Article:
Trump's decision to pull out of the Paris agreement was a good thing, for the Paris process.
To be sure, Donald Trump's decision on June 1, 2017 to pull the United States out of the Paris Climate Accords was absurd. The reasoning he presented during his speech in the Rose Garden was logically inconsistent, referring to the agreement as both "draconian" and "non-binding" at the same time. About his motivations one can only speculate. Perhaps they are rooted in a combination of desires: trying to score a cheap win for his base on the one hand and wanting to snub progressives at home and abroad on the other. Aside from the illogical and self-harming nature of the decision, which has arguably already hurt U.S. relations with important European allies, created a diplomatic power vacuum China is eager to fill, and will most likely hurt American businesses in the long-run, it is good news for the Paris process.
Two concepts from economics and econometrics can help us understand this counterintuitive impact.
The first is called the sunk cost fallacy. It refers to the erroneous focus on past expenses when making decisions about the future. A gambler who has already lost hundreds of dollars should not keep playing the same bad odds just because she hopes to eventually recover her losses. An economist would advise her to treat those past losses as a sunk cost and to only focus on the actual current odds of winning when deciding whether to keep playing.
The second concept is known as the counterfactual. In econometrics, evaluating the impact of any outcome requires the application of a proper benchmark for comparison. If we want to know what the impact of a certain outcome really is (like the impact of Trump's decision to pull out of Paris), we must first know what would have happened, had this outcome not materialized.
Taken together, these two concepts can explain why Trump's decision to pull the plug on U.S. involvement in the Paris process will be good for the process itself.
For the global climate change agenda, Donald Trump's election is a sunk cost. It has indeed been costly, as his history of climate change denying rhetoric was swiftly reaffirmed by painful anti-climate actions, once he took office. Trump not only ordered the dismantling of Barack Obama's Clean Power Plan, but also appointed a climate change denier as EPA chief within his first three months in office. His election was surely a devastating blow to any hopes that after the last years of Obama's second term, the United States would finally assume a meaningful leadership role in the global battle against climate change. Yet, when evaluating the isolated impact of Trump's decision to pull the U.S. out of the Paris agreement, these costs, however painful, must be considered as sunk. The sad truth is that they will not be recovered until he leaves office, no matter what his decision on Paris would have been.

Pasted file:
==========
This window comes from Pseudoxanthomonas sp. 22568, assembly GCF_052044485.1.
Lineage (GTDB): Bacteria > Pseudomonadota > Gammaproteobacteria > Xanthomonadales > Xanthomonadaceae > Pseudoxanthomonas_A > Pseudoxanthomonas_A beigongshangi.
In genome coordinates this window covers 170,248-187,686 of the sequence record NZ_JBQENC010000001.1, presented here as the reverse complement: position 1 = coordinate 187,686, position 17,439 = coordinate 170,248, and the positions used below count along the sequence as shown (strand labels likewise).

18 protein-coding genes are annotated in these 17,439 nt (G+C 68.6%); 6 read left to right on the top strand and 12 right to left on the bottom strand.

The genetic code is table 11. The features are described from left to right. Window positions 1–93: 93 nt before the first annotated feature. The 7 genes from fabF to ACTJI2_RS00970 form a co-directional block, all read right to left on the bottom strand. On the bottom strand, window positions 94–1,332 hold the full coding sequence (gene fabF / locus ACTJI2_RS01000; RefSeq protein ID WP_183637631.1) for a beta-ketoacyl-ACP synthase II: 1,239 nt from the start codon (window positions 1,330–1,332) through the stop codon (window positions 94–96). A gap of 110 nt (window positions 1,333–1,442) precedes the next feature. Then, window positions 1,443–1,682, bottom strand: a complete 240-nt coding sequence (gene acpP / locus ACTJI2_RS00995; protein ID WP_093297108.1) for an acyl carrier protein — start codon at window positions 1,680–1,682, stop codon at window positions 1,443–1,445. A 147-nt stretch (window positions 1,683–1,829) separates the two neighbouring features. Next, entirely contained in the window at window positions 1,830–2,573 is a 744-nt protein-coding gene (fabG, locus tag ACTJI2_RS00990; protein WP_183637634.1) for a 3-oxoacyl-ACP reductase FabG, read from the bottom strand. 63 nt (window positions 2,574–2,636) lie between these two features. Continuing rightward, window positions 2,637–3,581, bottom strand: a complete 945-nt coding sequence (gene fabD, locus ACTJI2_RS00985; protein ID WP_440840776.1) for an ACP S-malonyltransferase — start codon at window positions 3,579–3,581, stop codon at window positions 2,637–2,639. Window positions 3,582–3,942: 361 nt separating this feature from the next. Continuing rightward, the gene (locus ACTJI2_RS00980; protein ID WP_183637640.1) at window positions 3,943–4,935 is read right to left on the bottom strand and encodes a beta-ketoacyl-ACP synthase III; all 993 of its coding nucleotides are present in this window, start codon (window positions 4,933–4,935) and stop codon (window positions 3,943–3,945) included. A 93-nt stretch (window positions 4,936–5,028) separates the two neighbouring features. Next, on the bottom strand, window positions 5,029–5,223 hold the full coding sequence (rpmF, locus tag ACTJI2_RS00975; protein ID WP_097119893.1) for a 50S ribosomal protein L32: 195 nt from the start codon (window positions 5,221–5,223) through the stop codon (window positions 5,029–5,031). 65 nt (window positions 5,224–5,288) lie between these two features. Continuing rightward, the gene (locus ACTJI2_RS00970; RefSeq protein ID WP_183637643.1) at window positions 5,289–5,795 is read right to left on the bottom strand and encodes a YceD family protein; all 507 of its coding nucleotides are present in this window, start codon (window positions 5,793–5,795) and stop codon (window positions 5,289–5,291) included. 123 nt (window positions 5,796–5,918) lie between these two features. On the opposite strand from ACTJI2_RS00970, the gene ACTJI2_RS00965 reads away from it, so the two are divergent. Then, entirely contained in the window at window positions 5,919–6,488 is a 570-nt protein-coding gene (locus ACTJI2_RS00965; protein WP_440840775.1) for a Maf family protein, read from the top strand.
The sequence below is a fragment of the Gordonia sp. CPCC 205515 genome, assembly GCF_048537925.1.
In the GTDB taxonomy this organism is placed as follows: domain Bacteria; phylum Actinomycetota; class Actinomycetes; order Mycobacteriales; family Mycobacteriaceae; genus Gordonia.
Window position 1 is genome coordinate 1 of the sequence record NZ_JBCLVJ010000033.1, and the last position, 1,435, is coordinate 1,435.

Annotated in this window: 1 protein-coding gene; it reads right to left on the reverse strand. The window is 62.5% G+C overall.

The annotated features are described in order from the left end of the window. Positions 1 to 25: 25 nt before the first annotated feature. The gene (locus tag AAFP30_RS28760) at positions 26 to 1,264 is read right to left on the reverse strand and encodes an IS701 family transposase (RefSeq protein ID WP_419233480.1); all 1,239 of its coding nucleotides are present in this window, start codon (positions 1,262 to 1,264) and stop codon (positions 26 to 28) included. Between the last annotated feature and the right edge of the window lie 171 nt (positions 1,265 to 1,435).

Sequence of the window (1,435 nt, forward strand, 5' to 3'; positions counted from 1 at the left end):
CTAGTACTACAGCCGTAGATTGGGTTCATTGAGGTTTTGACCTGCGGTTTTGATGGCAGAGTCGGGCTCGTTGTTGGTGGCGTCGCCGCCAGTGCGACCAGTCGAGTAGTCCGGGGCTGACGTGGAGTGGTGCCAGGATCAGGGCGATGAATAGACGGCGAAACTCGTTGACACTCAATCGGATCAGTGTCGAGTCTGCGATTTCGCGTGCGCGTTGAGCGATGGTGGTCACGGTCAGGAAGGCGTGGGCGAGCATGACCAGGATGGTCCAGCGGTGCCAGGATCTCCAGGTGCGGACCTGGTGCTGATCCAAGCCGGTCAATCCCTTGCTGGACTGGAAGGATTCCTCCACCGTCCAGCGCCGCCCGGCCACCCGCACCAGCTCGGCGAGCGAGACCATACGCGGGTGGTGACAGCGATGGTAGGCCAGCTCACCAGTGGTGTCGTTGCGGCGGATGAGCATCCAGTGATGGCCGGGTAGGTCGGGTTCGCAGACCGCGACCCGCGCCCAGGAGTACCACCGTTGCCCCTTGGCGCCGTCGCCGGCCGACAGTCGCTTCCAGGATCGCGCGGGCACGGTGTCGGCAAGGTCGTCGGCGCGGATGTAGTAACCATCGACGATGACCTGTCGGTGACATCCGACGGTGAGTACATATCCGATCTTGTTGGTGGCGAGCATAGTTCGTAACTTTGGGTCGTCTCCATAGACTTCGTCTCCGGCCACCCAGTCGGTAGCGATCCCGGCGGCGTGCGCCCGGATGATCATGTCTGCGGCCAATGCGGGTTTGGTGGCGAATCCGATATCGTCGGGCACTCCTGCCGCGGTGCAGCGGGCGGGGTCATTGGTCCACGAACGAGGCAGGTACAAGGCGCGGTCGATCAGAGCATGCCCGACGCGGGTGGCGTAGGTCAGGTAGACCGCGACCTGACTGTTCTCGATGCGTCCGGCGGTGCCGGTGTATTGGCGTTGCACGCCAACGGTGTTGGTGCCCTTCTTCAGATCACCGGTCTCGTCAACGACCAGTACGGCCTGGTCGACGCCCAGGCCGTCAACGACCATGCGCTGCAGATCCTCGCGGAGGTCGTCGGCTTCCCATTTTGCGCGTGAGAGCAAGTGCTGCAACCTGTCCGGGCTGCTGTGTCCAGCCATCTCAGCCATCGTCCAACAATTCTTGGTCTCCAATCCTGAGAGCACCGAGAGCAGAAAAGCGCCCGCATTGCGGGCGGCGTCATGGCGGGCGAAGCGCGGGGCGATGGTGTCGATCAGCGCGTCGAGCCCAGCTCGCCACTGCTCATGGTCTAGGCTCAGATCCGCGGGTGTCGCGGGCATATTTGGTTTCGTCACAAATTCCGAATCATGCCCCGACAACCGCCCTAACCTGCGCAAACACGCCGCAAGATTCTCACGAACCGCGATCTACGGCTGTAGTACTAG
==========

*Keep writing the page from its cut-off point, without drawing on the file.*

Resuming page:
Although we cannot establish the counterfactual empirically in this case, it seems safe to assume that a Trump White House was never going to be a champion of climate change. Had it remained in the Paris agreement, it is therefore likely that the U.S. under Trump's leadership would have been an idle bystander at best. More likely, his signature brand of policy uncertainty and confusion, together with his hostility towards the climate change agenda, would actually have obstructed the continuous diplomatic advancements the Paris process needs, in order to ratchet up the nationally determined contributions.
Now compare this counterfactual to what has actually transpired in the wake of Trump's decision to leave the Paris Accords. Other countries around the globe, China most prominently among them, have answered with a resounding reaffirmation of the Paris process. Moreover, not only national governments have pledged to fill the leadership vacuum left by the United States. Civil society organizations around the globe too have been galvanized, voicing their disapproval with Trump's withdrawal. Last but not least, domestic state legislatures, municipal governments, and several of the largest American corporations have committed to step in where the federal government has withdrawn.
When comparing the outcome with the appropriate counterfactual, which acknowledges that the election of a climate change denier to the most powerful political office in the world is a sunk cost, it is hard to see how the U.S. leaving the Paris process is not a good thing for the process. Instead of quietly obstructing progress from within, Trump decided to leave and has thereby given the champions of Paris a visible symbol to rally around. It should be viewed as a small beacon of hope in the world's uphill battle against climate change.